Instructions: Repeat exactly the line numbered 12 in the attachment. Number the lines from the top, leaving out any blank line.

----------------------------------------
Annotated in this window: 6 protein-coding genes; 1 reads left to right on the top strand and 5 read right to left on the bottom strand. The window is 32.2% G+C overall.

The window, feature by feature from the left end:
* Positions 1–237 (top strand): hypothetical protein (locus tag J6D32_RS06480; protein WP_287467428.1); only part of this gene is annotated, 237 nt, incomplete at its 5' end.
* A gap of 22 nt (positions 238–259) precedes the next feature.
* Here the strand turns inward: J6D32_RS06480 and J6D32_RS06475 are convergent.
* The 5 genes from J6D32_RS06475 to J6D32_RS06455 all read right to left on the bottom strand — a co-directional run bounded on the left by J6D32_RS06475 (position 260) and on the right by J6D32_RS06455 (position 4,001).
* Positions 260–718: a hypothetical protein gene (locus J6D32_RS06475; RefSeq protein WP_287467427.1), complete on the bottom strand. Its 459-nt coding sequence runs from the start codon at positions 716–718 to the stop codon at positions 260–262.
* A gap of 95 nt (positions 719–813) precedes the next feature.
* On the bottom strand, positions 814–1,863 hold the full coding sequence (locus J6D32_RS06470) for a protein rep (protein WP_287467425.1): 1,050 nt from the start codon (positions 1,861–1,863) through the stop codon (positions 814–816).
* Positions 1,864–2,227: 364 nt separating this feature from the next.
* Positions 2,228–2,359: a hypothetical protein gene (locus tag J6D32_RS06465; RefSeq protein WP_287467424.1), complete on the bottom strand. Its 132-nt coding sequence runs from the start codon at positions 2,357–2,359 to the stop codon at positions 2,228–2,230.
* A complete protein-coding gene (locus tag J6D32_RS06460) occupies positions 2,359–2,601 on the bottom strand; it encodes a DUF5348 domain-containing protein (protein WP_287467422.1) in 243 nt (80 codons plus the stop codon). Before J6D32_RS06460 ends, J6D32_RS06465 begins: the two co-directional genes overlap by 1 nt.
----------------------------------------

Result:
* A complete protein-coding gene (locus tag J6D32_RS06460) occupies positions 2,359–2,601 on the bottom strand; it encodes a DUF5348 domain-containing protein (protein WP_287467422.1) in 243 nt (80 codons plus the stop codon). Before J6D32_RS06460 ends, J6D32_RS06465 begins: the two co-directional genes overlap by 1 nt.